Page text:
The Cyber Security Leap: From Laggard to Leader

Larry Ponemon

Larry Ponemon

If your company is like most, security has risen to the top of the agenda amongst C-suite executives and boards of directors. Rapidly evolving security threats pose an ongoing, central challenge, as companies and governments face an increasingly sophisticated threat environment. Large global organizations with industry presence and value may be of special interest for adversaries, whether they be individuals, organized crime or nation states. Forrester predicts that at least 60 percent of enterprises will discover a breach in 2015, but says the actual number of breached entities will be much higher–80 percent or more.

Accenture, in collaboration with the Ponemon Institute LLC, conducted a study to identify the success factors of companies that demonstrated a dramatic increase in security conditions during the past two years — the “leapfrogs” — to see what helped them move from laggard to leader.  The study unearthed six trends:

1. Security innovation is valued

Leapfrog companies have made significant increases to their level of security innovation, seeking out new approaches to emerging problems.
Leapfrog companies are more likely to have an officially sanctioned security strategy, and this strategy is more likely to be the main driver to their organization’s security
program.

2. Leapfrog organizations are proactive in addressing major changes to the threat landscape

They recognize that persistent attacks should change the company’s approach to IT security and adapt their security posture in response to threats. Different security threats continue to emerge—the research evaluated the level of impact those threats had on the organizations’ security ecosystem and how the organizations responded.
3. The CISO is important and influential

Both Leapfrog and Static organizations have a CISO; the important differences lie in how that role is viewed and executed. Across all organizations studied, the CISO has hiring/firing authority, holds responsibility for enforcing security policies and has authority over budget and investment decisions.  Within Leapfrog organizations, the CISO is more likely to directly report to a senior executive, set the security mission by defining strategy and initiatives, and have a
direct channel to the CEO in the event of a serious security incident.

4. Leapfrog companies excel in governance

Both groups of companies identified the importance of appointing a CISO for the organization, recruiting expert IT security personnel and background checks for all privileged users as critical to achieving a strong security posture. However, the Leapfrog companies believe disaster recovery and business continuity management practices are important. Static companies, on the other hand, are more likely to cite clearly defined IT security policies and standard operating procedures (SOP) than Leapfrog companies.

5. Certain technologies separate the two groups
Leapfrog companies exceed Static companies in viewing the following features of security technologies as very important: pinpointing anomalies in network traffic; prioritizing threats, vulnerabilities and attacks; curtailing unauthorized sharing of sensitive or confidential data; and enabling adaptive perimeter controls. In contrast, Static companies exceed Leapfrog companies in believing the following are more important features of security technologies: controlling insecure mobile devices including BYOD, limiting access for insecure devices and enabling efficient backup functionality.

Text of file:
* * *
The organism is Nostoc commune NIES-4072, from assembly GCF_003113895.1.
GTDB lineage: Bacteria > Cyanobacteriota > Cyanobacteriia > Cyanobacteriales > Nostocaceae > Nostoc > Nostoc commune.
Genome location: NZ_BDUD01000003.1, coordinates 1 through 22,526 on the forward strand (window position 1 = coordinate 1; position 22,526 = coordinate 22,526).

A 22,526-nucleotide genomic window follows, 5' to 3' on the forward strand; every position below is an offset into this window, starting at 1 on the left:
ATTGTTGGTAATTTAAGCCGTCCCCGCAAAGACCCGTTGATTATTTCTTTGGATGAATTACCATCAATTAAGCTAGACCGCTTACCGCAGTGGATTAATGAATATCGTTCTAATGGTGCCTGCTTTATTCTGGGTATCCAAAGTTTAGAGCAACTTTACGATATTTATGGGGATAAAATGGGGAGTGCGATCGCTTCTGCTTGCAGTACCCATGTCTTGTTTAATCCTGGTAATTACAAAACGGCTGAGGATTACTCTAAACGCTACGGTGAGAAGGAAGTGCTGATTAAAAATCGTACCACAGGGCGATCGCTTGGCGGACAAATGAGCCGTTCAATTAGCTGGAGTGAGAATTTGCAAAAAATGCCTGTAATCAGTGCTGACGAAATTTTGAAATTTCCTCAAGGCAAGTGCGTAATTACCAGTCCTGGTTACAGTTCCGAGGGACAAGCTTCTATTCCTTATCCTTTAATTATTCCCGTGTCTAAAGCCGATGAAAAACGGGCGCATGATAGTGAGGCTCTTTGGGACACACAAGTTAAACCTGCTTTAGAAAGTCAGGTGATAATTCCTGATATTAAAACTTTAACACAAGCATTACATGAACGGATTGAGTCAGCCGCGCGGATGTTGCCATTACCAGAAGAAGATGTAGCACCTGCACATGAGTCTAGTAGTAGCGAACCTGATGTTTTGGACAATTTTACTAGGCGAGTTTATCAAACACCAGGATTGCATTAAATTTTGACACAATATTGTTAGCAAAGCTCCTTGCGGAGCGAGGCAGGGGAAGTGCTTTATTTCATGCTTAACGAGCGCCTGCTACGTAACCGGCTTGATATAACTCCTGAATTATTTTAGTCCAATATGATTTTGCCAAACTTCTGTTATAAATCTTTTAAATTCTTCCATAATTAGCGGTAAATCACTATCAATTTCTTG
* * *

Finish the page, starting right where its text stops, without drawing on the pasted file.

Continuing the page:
6. Security budgets in Leapfrog companies include funding for innovations in information technologies

Leapfrog companies are more likely to have a dedicated budget for its security programs and have allocated more money toward security over the past few years (Figure 8). They also have a fund dedicated to innovations in information technologies.  These companies are more positive about having enough funding to meet their mission and objectives.

Methodology

To estimate the security posture of organizations, we used the Security Effectiveness Score (SES) as part of the survey process. The SES was developed by The Ponemon Institute in its annual encryption trends survey to define the security effectiveness of responding organizations. We define an organization’s security effectiveness as being able to achieve the right balance between efficiency and effectiveness across a wide variety of security issues and technologies. The SES is derived from the rating of 48 security features or practices. This method has been validated by more than 60 independent studies conducted since June 2005. The SES provides a range of +2 (most favorable) to -2 (least favorable). A result for a given organization greater than zero is viewed as net favorable, which means the organization’s investment in people and technology is both effective in achieving its security mission and efficient. Hence, they are not squandering resources and are still being effective in achieving their security goals. A negative SES has the opposite meaning.

For this research, we evaluated hundreds of companies that were previously benchmarked so that changes in the organizations’ SES scores could be measured and evaluated. Based on that
analysis, we divided the sample into the following groups:
Leapfrog sample: 110 companies that experienced a 25 percent or greater increase in their SES over a two-year period. The average increase in SES for these companies was 53 percent.

Static sample: 137 companies that experienced no more than a 5 percent net change in their SES over a two-year period, with an average change of 2 percent. This sample was matched to the Leapfrog sample based on industry, size and global footprint.

To read the full report, click here.

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